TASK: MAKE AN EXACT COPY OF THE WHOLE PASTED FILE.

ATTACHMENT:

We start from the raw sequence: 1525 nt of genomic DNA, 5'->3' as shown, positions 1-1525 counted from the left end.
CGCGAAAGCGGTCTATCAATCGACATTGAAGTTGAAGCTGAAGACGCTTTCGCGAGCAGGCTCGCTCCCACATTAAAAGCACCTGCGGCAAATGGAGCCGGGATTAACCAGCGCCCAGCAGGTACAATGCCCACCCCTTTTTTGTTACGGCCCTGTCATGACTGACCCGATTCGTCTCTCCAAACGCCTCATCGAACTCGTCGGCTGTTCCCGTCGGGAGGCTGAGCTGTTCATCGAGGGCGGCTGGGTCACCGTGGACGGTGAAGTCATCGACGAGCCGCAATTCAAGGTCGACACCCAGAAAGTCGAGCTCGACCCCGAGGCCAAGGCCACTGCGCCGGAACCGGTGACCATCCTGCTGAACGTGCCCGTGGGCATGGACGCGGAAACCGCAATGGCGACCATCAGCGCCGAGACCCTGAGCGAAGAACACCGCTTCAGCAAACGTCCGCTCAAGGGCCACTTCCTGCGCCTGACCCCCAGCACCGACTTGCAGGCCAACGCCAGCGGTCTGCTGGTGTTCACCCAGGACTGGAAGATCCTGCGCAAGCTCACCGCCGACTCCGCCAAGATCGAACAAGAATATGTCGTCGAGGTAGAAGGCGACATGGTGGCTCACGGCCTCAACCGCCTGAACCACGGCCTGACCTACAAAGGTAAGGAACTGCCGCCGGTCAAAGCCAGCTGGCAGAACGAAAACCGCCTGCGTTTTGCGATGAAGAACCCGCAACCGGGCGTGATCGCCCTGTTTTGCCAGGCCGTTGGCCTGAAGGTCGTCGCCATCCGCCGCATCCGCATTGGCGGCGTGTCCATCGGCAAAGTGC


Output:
We start from the raw sequence: 1525 nt of genomic DNA, 5'->3' as shown, positions 1-1525 counted from the left end.
CGCGAAAGCGGTCTATCAATCGACATTGAAGTTGAAGCTGAAGACGCTTTCGCGAGCAGGCTCGCTCCCACATTAAAAGCACCTGCGGCAAATGGAGCCGGGATTAACCAGCGCCCAGCAGGTACAATGCCCACCCCTTTTTTGTTACGGCCCTGTCATGACTGACCCGATTCGTCTCTCCAAACGCCTCATCGAACTCGTCGGCTGTTCCCGTCGGGAGGCTGAGCTGTTCATCGAGGGCGGCTGGGTCACCGTGGACGGTGAAGTCATCGACGAGCCGCAATTCAAGGTCGACACCCAGAAAGTCGAGCTCGACCCCGAGGCCAAGGCCACTGCGCCGGAACCGGTGACCATCCTGCTGAACGTGCCCGTGGGCATGGACGCGGAAACCGCAATGGCGACCATCAGCGCCGAGACCCTGAGCGAAGAACACCGCTTCAGCAAACGTCCGCTCAAGGGCCACTTCCTGCGCCTGACCCCCAGCACCGACTTGCAGGCCAACGCCAGCGGTCTGCTGGTGTTCACCCAGGACTGGAAGATCCTGCGCAAGCTCACCGCCGACTCCGCCAAGATCGAACAAGAATATGTCGTCGAGGTAGAAGGCGACATGGTGGCTCACGGCCTCAACCGCCTGAACCACGGCCTGACCTACAAAGGTAAGGAACTGCCGCCGGTCAAAGCCAGCTGGCAGAACGAAAACCGCCTGCGTTTTGCGATGAAGAACCCGCAACCGGGCGTGATCGCCCTGTTTTGCCAGGCCGTTGGCCTGAAGGTCGTCGCCATCCGCCGCATCCGCATTGGCGGCGTGTCCATCGGCAAAGTGC